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Opinion: City charter revisions would send Detroit back to bankruptcy


Not even a decade ago, those of us in Detroit’s retiree population watched as our pensions, health care and supplemental support were in severe peril and ultimately reduced during the city of Detroit’s chapter 9 bankruptcy. Following the exit from bankruptcy, Detroit has made many great strides to provide city services, while also protecting the reduced pension and benefits for retirees under the plan of adjustment.

Any Detroit resident or retiree who says the bankruptcy situation didn’t scare them and didn’t impact their life isn’t being honest. Now, those of us that retired years ago along with a generation of new retirees face the same threat of fiscal and civic disaster from the revised city charter.

The new charter is a slap in the face to all of the retirees that voted in favor of the plan of adjustment for the rebirth and health of Detroit’s present and future. Retirees did vote to have pension and health care reductions, but retirees did so to prevent even deeper and drastic cuts. Now Proposal P disregards those sacrifices and difficult decisions made by retirees, and puts the pensions back in the crosshairs of reduction by leading Detroit back into bankruptcy.

The new charter would cost the city $3.4 billion over four years, increasing costs for Detroiters while reducing government accountability — putting public services such as police, fire and schools at major risk. Ultimately, the changes would make it impossible to submit a balanced budget and force the city back into bankruptcy. That would put a target on the pensions of retirees and threaten the continuation of city services

We cannot go back. Which is why on behalf of the 4,000 retired city employees of Detroit, we’re joining a diverse coalition of community leaders, elected officials and Detroiters in declaring that Proposal P is a problem — for retirees, their families and for all future generations in Detroit.

Retired Detroiters of nearly a decade ago know that our pensions were among the first to be tapped when the city’s budget was at stake. Many of us thought we were protected by the state’s constitution, but that wasn’t the case. If the state’s constitution can’t protect us, how will the charter?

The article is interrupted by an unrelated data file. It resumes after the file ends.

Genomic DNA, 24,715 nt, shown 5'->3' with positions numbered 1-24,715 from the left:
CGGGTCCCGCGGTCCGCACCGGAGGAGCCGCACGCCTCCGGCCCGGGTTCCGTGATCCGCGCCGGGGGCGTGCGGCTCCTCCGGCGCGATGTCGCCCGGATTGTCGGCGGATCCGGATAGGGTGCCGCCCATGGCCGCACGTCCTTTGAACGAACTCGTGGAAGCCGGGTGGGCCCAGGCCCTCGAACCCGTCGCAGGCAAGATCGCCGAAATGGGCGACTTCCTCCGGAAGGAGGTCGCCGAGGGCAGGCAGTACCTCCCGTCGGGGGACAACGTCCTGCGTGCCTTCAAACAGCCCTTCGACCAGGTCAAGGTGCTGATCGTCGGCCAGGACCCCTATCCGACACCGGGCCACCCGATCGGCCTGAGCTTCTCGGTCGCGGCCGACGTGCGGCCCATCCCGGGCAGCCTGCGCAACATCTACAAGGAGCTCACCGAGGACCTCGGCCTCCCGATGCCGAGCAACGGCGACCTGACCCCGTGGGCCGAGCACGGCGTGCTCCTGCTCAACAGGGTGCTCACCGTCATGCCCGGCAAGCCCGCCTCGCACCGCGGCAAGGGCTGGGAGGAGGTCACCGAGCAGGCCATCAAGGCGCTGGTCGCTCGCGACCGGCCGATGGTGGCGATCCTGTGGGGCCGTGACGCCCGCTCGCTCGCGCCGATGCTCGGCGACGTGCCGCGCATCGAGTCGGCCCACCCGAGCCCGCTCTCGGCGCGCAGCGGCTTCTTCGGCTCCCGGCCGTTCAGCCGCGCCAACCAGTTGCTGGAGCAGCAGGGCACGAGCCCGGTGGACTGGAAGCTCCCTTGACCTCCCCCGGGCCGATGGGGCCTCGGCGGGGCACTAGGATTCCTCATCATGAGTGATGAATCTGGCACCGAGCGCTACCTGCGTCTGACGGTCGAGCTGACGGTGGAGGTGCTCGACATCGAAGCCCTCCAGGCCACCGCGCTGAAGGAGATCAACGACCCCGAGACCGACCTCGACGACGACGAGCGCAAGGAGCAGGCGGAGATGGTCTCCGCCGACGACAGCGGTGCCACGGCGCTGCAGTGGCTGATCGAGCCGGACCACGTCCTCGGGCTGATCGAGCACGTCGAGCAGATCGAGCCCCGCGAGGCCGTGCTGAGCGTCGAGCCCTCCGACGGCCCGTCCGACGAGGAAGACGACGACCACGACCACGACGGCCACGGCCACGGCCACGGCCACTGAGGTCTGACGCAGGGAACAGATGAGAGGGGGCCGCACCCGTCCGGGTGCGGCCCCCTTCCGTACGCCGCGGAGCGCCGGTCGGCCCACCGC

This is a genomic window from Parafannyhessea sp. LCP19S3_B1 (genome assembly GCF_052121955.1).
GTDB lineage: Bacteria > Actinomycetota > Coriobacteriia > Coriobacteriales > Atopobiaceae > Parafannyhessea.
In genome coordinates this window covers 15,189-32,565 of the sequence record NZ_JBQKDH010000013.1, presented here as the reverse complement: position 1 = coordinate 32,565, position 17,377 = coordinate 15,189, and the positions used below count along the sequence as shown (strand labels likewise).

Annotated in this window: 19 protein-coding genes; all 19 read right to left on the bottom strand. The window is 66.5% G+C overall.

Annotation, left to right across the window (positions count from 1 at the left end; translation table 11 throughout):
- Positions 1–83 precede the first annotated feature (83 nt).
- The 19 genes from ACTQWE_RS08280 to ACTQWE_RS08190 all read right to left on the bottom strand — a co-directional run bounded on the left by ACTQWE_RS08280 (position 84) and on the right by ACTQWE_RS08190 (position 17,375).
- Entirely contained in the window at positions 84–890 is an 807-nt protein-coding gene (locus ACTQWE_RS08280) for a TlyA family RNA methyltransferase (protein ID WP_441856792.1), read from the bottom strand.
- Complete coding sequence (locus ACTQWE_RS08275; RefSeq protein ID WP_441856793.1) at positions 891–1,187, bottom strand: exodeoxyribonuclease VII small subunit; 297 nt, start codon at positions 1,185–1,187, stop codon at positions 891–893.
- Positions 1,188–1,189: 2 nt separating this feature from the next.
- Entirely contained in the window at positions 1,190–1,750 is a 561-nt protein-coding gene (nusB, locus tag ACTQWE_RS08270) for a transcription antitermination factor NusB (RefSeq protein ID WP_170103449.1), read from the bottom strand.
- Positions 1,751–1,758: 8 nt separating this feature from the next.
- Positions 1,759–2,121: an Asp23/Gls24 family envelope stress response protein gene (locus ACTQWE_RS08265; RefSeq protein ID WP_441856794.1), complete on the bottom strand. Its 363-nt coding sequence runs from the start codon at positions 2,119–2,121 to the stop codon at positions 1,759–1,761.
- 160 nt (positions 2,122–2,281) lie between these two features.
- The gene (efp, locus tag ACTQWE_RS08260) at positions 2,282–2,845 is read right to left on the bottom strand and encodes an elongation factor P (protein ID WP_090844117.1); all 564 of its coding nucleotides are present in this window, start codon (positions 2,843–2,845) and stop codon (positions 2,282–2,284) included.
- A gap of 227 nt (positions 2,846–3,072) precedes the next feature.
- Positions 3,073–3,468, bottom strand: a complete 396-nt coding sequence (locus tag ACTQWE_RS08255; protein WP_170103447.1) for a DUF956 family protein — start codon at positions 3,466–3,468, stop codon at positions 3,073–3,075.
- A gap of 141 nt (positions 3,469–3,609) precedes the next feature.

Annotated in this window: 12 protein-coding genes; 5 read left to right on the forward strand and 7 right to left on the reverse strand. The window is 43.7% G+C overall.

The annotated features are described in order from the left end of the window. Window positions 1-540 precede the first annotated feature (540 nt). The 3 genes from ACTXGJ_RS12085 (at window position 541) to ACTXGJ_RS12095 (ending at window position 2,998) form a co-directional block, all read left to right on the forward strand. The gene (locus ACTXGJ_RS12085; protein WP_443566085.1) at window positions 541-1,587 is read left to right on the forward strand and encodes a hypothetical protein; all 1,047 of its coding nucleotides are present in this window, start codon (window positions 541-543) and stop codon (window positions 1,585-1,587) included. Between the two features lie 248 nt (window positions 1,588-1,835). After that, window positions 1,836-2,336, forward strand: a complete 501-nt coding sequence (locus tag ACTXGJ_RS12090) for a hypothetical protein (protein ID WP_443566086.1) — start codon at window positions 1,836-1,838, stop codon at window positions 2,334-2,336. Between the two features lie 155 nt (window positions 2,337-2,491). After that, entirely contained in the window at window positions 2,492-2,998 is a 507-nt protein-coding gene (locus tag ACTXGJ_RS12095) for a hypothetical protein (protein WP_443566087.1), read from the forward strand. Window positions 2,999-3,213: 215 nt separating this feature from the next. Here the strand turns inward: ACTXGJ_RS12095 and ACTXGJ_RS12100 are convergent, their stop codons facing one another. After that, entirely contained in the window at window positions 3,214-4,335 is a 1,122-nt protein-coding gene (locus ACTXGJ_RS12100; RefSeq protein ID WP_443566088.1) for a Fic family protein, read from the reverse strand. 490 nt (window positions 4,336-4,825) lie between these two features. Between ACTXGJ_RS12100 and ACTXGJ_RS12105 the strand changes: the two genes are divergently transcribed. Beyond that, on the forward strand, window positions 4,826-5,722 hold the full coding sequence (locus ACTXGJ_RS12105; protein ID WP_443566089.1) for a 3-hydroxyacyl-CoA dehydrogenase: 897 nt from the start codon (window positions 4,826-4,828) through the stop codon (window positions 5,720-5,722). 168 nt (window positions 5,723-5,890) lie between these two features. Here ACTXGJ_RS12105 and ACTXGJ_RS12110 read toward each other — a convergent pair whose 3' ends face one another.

It won’t. The city is at risk of this new proposed charter being on the Aug. 3 primary ballot. Proposal P must be rejected to protect not only Detroit’s future, but the lives and well-being of our great city’s retired population. The days of state control, emergency management and bankruptcy should stay behind us.

The retirees of Detroit can’t afford to take this chance.

We retirees are no strangers to failed promises. Once we were guaranteed healthcare, but instead were given reduced pensions. We’ve seen these shortcomings before and want to protect all Detroiters from the potentially disastrous consequences of Proposal P. It would be a problem for all of us.

We see the good intentions of the proposal and commend its noble effort. But a charter should outline and define how a city works, not provide idealistic, unsustainable and unfunded goals for how it could work.

The fate of not only Detroit’s retired employees, but the city itself, lies within Proposal P’s spot on the ballot. We only hope the city's voters will have the same foresight as we do to reject it.

Allen Lewis is president of the Detroit Retired City Employees Association, and for three years served as a general manager of labor relations for the City of Detroit. Shirley V. Lightsey is the immediate past president of the Detroit Retired City Employees Association, and served the city of Detroit in the Water and Sewerage Department for 30 years prior to her retirement.